A Cog in the Wheel of Rotary
by Vered Harris
When I attended my first Rotary orientation in 2013 I remember watching a video that welcomed us as “cogs in the wheel of Rotary.” To be fair, maybe it said that we were not just cogs in the wheel of Rotary and I only tuned in to hear the second part of the message. Sitting in the room of high achieving professionals striving to improve our society, the humbling ego check of being a necessary but individually insignificant cog made me laugh. It reminds me of an old Jewish story about a person who kept two notes in their pockets to be pulled out when they needed them most. In one pocket the note read: For you the world was created. In the other pocket the note read: You are but dust and ashes.
This is a recurring theme for my Rotary experience. I attend the in-person gatherings as much for the informative programs from top leaders in our state as to meet other Rotarians. I feel proud to support the mission of Rotary and to show up. However, despite this pride, prioritizing Tuesday lunch meetings is often the extent of my commitment. At meetings I hear about the important work of others in our Club, see the dedication of our officers, past presidents, and Paul Harris Fellows, as well as the influence of Rotarians improving lives all over the world, and I realize that indeed I am but a cog: a necessary but individually insignificant part of the wheel.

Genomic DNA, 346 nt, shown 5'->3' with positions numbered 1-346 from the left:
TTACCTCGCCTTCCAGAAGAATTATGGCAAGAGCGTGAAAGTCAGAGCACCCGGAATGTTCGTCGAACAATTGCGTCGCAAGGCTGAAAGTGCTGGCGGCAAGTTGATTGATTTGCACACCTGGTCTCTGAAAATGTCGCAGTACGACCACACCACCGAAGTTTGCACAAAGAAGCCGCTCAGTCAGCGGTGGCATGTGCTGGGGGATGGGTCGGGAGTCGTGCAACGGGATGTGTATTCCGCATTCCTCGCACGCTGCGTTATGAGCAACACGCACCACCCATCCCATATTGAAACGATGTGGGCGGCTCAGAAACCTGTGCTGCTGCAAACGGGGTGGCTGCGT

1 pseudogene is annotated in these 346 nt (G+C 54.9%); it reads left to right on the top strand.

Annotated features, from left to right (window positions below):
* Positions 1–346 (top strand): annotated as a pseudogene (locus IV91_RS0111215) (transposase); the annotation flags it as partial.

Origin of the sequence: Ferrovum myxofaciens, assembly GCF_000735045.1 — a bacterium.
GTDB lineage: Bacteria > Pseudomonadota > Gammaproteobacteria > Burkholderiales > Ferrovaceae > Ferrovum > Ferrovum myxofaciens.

The Rotary wheel in which some of us are cogs and others are spokes has an interesting history. At the 1912 Rotary Convention in Duluth, Minnesota, the Emblem Committee (also funny, like the ads when smartphones were new: There’s an app for that … we are part of a proud tradition in which: There’s a committee for that) explained, “The emblem consists of the basic principle of a wheel with gears cut on the outer edge. … The spokes are to be so designed as to indicate strength; the object of the gears, or cogs, being two-fold: First to relieve the plainness of the design, and Second, to symbolize power.”1
To personalize this description to our Club: as I have watched our Club diversify it is obvious that as individual members we relieve the plainness of design, and as I see the successes of our Club it is apparent that together we are powerful. While describing Club members as cogs still gives me a giggle, it also brings me joy to see how apt the description is for each of us doing what we can to keep this Rotary wheel spinning.